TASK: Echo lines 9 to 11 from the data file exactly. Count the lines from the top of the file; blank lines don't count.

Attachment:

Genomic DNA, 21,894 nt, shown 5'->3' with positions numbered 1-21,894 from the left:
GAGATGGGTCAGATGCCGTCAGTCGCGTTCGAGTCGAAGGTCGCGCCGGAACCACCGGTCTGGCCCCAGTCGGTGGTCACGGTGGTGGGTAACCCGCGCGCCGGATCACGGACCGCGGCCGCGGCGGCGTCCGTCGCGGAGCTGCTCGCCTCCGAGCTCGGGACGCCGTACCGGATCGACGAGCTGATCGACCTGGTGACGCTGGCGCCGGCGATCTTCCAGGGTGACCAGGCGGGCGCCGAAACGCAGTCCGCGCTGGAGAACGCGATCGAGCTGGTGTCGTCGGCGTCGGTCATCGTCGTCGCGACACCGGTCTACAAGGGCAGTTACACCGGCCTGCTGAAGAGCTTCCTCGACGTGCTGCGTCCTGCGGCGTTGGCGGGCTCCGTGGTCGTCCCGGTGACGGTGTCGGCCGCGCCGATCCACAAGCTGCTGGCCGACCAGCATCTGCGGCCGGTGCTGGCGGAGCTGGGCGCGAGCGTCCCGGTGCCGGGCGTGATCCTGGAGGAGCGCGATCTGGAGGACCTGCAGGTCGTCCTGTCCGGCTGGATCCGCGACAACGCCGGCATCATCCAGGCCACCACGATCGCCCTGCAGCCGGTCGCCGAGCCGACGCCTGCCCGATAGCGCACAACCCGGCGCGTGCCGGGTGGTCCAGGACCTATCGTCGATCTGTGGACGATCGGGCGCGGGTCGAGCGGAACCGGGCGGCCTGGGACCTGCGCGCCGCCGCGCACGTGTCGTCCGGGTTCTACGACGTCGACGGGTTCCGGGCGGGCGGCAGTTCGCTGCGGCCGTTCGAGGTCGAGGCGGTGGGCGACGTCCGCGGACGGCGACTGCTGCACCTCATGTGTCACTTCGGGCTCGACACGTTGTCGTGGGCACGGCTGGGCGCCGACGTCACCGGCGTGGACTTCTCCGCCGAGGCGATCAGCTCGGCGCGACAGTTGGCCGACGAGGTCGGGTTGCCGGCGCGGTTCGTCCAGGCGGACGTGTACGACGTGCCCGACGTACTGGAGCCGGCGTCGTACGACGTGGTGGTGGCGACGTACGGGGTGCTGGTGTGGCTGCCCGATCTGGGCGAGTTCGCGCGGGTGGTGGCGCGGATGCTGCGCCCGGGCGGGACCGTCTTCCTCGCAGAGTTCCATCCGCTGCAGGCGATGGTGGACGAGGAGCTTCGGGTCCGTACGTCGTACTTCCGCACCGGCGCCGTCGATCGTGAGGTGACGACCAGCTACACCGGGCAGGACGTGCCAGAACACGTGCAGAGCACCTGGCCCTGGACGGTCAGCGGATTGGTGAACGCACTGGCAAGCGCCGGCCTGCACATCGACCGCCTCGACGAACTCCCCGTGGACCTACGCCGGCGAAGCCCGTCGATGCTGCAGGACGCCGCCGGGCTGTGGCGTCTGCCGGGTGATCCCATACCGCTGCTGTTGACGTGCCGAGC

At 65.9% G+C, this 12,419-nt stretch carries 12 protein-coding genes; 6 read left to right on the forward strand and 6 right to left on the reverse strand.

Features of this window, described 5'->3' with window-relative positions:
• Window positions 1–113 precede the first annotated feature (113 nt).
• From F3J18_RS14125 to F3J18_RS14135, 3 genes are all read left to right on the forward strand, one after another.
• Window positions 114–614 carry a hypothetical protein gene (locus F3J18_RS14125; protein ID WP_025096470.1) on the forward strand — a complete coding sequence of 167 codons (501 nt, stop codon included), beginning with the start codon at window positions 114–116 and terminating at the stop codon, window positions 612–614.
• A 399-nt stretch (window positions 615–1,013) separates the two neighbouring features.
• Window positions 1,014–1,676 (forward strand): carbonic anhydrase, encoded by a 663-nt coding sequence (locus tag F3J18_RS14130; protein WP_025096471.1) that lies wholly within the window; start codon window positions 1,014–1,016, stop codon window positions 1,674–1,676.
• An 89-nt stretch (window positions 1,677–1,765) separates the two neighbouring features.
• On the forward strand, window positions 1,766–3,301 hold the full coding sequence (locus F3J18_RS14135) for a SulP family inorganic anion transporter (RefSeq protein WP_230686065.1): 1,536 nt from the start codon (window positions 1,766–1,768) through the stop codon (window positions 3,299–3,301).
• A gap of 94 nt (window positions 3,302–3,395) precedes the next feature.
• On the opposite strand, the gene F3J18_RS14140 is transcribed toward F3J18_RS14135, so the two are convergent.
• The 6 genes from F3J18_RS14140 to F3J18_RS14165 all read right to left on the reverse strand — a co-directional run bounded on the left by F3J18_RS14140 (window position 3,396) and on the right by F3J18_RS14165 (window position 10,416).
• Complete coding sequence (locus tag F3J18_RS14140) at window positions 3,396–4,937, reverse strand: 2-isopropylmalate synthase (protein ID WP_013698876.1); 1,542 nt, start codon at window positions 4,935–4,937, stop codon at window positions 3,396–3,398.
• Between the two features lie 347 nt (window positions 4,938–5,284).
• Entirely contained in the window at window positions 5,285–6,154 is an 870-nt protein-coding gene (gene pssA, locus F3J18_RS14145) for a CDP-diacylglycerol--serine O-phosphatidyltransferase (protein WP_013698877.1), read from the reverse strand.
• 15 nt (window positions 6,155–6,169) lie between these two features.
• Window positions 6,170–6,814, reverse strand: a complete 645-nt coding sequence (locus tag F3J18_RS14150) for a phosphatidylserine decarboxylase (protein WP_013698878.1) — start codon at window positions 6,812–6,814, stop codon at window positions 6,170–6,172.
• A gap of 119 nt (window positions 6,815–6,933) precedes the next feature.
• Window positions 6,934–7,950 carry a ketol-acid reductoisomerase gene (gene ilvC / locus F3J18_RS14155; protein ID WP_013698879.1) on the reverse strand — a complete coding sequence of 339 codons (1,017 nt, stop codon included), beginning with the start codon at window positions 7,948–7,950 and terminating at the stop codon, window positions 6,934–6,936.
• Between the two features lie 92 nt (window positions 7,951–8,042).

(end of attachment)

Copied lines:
• Window positions 1,014–1,676 (forward strand): carbonic anhydrase, encoded by a 663-nt coding sequence (locus tag F3J18_RS14130; protein WP_025096471.1) that lies wholly within the window; start codon window positions 1,014–1,016, stop codon window positions 1,674–1,676.
• An 89-nt stretch (window positions 1,677–1,765) separates the two neighbouring features.
• On the forward strand, window positions 1,766–3,301 hold the full coding sequence (locus F3J18_RS14135) for a SulP family inorganic anion transporter (RefSeq protein WP_230686065.1): 1,536 nt from the start codon (window positions 1,766–1,768) through the stop codon (window positions 3,299–3,301).